With all these favorable approaches afforded us as a. people, we should be able to accomplish more than any other mission society. As a matter of facts, no society that fails to dif­ferentiate between clean and unclean foods has been able to win any of these peoples who are real Mohammedans. But we have won a number of the Moros within the last few years. The Moros call us "clean" Christians, and the other churches "unclean." They say they want to learn more of a religion which causes us to work disinterestedly for all peo­ples. This means that we must live our mes­sage before them. These Moros are reading, and desire to read in our lives God's message of love and peace to all men.

Receptive Attitude Developing

There is a movement on foot, among the Mohammedans of the Far East, which is tak­ing them away from their old customs and beliefs. Moros have protected our workers from stone throwers, while they were holding open-air meetings. As a result of these meet­ings, a number of Moros have become inter­ested in God's truth. Our church members have been assured that they would not be mo­lested, while murders and thefts were taking place all round them, because word had come from high Moro authority that no Sabbath-keepers, or their belongings, were to be touched. To this day, so far as my knowledge goes, this has been observed. Not one of the Sabbathkeepers has been disturbed. In an­other district, Sabbathkeepers have been per­mitted to take up homesteads in a locality into which the Moros refused to allow any others to come. In the Malay States, where a few years ago Mohammedans would not give any­thing toward our Ingathering work, many are now giving from ten to twenty-five dollars yearly to support our medical work.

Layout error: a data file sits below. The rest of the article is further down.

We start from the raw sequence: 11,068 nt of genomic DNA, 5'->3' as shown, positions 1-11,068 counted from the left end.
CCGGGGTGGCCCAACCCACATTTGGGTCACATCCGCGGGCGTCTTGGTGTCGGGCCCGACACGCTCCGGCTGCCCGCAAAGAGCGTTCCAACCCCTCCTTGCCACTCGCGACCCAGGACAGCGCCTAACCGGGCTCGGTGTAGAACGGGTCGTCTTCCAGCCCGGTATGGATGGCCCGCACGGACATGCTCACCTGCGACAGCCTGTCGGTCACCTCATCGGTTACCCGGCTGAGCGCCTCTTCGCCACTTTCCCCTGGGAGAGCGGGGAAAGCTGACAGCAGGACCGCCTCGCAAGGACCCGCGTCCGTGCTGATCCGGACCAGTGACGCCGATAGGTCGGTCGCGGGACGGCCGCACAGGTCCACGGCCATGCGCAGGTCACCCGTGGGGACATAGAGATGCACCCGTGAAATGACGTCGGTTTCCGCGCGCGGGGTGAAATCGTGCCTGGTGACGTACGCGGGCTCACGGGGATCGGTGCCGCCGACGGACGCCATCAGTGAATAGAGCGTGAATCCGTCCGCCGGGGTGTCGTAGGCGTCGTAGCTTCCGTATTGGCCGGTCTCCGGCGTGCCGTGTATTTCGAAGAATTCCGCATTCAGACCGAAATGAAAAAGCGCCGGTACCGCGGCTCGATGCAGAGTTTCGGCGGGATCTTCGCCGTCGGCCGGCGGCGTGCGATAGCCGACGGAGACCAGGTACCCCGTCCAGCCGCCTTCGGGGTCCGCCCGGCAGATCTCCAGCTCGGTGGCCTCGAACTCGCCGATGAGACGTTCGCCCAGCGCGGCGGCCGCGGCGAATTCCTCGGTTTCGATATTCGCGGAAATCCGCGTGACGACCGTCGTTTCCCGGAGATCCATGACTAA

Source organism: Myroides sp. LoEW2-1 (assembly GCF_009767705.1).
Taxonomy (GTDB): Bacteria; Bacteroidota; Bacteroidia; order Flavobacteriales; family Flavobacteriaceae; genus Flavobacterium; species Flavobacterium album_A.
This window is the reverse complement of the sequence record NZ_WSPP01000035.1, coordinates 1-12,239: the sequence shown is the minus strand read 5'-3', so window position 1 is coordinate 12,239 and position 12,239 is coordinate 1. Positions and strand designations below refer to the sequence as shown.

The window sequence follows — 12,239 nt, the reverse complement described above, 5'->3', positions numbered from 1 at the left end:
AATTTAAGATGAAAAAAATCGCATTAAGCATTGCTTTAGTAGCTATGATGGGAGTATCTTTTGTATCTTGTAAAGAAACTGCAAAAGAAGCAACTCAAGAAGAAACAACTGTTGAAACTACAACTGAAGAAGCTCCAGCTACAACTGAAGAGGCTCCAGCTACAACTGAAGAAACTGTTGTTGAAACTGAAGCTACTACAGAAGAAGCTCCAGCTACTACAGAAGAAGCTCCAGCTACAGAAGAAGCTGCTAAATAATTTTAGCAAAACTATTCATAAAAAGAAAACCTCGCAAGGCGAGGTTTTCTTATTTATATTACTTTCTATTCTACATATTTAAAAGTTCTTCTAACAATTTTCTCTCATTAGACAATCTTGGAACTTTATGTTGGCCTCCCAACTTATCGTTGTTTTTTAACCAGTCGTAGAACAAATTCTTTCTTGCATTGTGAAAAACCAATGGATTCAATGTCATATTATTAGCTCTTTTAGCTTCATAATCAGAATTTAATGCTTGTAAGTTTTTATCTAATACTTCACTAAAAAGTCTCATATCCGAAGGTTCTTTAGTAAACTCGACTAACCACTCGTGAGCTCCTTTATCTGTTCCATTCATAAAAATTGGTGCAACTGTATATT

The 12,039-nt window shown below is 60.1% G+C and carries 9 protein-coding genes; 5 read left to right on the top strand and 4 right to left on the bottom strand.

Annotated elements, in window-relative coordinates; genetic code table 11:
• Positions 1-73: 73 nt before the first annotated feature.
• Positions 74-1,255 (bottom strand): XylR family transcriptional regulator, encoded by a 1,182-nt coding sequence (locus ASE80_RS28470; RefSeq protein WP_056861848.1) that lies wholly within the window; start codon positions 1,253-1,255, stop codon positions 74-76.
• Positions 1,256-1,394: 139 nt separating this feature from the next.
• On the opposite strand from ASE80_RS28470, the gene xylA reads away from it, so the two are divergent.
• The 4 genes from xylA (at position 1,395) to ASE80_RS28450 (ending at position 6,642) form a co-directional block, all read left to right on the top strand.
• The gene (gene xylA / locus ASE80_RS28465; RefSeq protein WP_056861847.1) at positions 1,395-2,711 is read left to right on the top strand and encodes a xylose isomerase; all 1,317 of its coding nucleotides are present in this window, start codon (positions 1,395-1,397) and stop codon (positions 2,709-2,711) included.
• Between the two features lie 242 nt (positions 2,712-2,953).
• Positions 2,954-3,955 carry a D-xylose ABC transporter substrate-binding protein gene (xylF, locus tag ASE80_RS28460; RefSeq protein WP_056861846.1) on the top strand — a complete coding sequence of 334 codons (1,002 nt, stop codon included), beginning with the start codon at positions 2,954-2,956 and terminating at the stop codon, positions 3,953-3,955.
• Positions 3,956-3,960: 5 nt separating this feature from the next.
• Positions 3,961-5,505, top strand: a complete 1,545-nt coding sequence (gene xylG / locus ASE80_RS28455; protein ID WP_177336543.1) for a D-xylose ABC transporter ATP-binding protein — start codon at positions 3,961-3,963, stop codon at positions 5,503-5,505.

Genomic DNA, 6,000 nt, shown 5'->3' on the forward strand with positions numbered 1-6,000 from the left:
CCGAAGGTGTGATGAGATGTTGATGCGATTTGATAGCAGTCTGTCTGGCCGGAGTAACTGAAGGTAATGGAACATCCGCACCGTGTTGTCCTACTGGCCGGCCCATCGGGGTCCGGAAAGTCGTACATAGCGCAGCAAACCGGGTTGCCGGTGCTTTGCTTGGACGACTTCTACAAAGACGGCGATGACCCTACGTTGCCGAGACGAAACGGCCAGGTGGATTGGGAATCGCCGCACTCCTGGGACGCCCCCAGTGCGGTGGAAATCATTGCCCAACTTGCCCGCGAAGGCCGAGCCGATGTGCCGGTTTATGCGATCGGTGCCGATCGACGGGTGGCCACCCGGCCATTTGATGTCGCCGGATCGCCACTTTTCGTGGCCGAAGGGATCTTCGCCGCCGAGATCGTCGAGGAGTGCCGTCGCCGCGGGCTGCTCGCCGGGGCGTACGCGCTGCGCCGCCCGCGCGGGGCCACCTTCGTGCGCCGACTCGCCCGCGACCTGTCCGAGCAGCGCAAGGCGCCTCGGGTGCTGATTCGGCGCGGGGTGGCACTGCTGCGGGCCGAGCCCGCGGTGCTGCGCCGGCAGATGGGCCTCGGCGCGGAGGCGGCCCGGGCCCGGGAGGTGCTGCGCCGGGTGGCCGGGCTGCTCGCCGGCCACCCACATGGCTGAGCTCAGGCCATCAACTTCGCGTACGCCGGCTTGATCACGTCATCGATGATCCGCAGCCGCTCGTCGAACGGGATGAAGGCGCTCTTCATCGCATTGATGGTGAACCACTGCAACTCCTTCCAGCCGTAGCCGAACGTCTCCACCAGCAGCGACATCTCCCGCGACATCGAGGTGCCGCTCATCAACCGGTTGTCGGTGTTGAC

Surely, with these avenues of favorable ap­proach to the problem of Islam, we need to give more earnest study to wise ways of work­ing for these peoples. The methods used will have to be different from those used in work­ing for the peoples of other faiths. Just as, under God, successful methods of approach have been adopted for dealing with Catholics, Protestants, pagans, etc., may we not expect that better ways of working for these stalwart sons of Islam may be developed?

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By L. B. MERSHON, Former Missionary to Borneo

February 1938